Kerala diaries: Food

As most Indians would probably know, Kerala is the land of Idlis, dosas, appams and sambhar. But sadly, despite the availabilty of these dishes at most places….I discovered that even the best of restaurants do not serve the authentic form of South Indian food.

In the name of dosas, we get fancy ‘Paper dosas’, ‘Set dosas’, etc. What I had in Kerala was a somewhat different version of the dosa that we get in Delhi. It is a little thicker than a chapatti and is not always served crisp and golden. Nevertheless, the taste is just right!

Idlis (rice cakes) are small and soft cakes of fermented rice dough and the sambhar has a variety of vegetables usually readily available in the south like cucumber, and tapioca stems, and seasoned with tamarind, not tomato.

But of course the spices! (Ouch!) It took me a day to get used the spices. My mom surprisingly took a longer time. But then, they just enhanced the flavour of the dishes. Even while roaming around in the street markets, one could take in the fragrances of cardamom, pepper, star anise, and a host of other strong, but pleasant spices.

At many places we had a kheer like dish, but instead of using rice, they used something like noodles in the milk, which sorta spoiled our mood. But apart from that, the local halwas and the sweet dishes made with rice were a treat for the tongue! Although you could make out the extensive use of coconut oil in the halwas, but that didnt bother us much after a few spoonfuls.

Karimeen fish wrapped in banana leaf and fried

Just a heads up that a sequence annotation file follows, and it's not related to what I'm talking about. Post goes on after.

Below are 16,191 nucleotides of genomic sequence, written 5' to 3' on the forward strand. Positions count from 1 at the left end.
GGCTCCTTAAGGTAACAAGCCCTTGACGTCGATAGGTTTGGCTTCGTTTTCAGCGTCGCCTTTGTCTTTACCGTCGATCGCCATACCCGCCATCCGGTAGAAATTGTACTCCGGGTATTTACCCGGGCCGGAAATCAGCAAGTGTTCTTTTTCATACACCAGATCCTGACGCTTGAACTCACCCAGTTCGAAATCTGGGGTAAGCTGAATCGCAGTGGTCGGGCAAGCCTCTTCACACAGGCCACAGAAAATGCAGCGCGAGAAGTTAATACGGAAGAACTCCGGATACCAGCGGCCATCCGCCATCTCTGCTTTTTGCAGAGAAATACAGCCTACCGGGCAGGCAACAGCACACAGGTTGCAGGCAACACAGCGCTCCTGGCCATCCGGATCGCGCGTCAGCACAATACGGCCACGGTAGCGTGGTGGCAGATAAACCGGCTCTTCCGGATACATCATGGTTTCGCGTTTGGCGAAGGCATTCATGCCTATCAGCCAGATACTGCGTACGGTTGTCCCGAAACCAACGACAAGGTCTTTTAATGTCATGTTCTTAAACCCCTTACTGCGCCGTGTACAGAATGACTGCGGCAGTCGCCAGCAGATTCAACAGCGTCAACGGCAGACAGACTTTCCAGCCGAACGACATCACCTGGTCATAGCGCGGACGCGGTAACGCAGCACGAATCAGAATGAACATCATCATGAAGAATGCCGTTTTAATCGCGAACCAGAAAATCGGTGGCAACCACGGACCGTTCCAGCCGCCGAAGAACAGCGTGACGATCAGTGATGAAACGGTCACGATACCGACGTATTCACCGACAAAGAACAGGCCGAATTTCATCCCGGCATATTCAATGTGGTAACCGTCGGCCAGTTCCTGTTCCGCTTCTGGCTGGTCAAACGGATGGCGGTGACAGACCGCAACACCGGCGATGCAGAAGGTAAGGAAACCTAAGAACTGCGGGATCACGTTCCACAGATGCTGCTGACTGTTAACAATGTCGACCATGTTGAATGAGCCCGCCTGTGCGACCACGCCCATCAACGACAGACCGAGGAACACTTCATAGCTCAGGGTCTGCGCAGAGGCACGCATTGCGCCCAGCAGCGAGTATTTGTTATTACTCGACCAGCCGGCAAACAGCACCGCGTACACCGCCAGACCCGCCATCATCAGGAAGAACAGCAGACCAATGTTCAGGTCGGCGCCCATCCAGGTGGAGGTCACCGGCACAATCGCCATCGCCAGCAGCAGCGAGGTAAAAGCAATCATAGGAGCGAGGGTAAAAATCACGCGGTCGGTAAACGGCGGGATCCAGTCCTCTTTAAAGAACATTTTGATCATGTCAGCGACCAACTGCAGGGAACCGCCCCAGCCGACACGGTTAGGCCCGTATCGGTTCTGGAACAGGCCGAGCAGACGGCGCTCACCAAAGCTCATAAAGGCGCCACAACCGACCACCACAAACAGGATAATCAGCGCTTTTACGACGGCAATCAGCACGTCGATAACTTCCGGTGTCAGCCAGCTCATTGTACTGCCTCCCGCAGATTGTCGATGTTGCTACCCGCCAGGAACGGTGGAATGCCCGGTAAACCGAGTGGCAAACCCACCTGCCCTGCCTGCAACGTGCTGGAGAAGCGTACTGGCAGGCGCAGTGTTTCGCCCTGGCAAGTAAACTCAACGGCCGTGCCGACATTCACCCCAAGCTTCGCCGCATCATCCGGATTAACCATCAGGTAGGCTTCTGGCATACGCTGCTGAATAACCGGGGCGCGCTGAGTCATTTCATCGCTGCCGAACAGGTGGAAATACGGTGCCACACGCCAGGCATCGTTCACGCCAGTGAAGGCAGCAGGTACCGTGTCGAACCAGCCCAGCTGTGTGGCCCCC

The specialty of the backwaters

We also gorged on the special fish of the backwaters, known as the karimeen fish. The karimeen fish is a fresh water fish, which is soft and when fried well, gives a nice flavour to the tongue. The most popular version is the Karimeen Pollichathu, which is karimeen fish wrapped in a banana leaf and fried (Pollichathu means wrapped in banana leaf).

Uncooked Karimeen fish

Buying banana chips of course, was a given. The best part is, that most shops would make the chips right in front of you and serve them to you right then. However, we discovered that they tasted better when cool.

Sharja-some innovations aren't all that good!

We also tried something called ‘Sharja’. Seeing it on every restaurant’s menu, we were pretty eager to find out what it was. Turned out to be an ice-cold (chilled in fact) milkshake with coffee, banana, and chocolate powder, and ice. Though it sounds very interesting, to be honest, it is not very impressive.

Kerala, and most of the rest of south India, also has numerous varieties of the banana and coconut. The most popular was the orange coconut and the red banana. Although the red bananas were similar in taste as the yellow ones, the orange coconuts we found to be a tad sweeter than the green ones. What more, these coconuts were the perfect thirst buster!! 

Regardless, we did realize that the Keralites make full use of their bananas and coconuts and try to create a variety of things with these resources! In the end, the best thing that I liked about Kerala food was still the dosas and banana chips. 🙂

Oh!! Did I just forget the best part of having food in South India!! On Banana Leaves!!! Yes! we had food on banana leaves instead of plates…just in the traditional way. Now why dont we do the same everywhere?? Economical, eco-friendly and the coolest way to have food! Woohoo!! 😀


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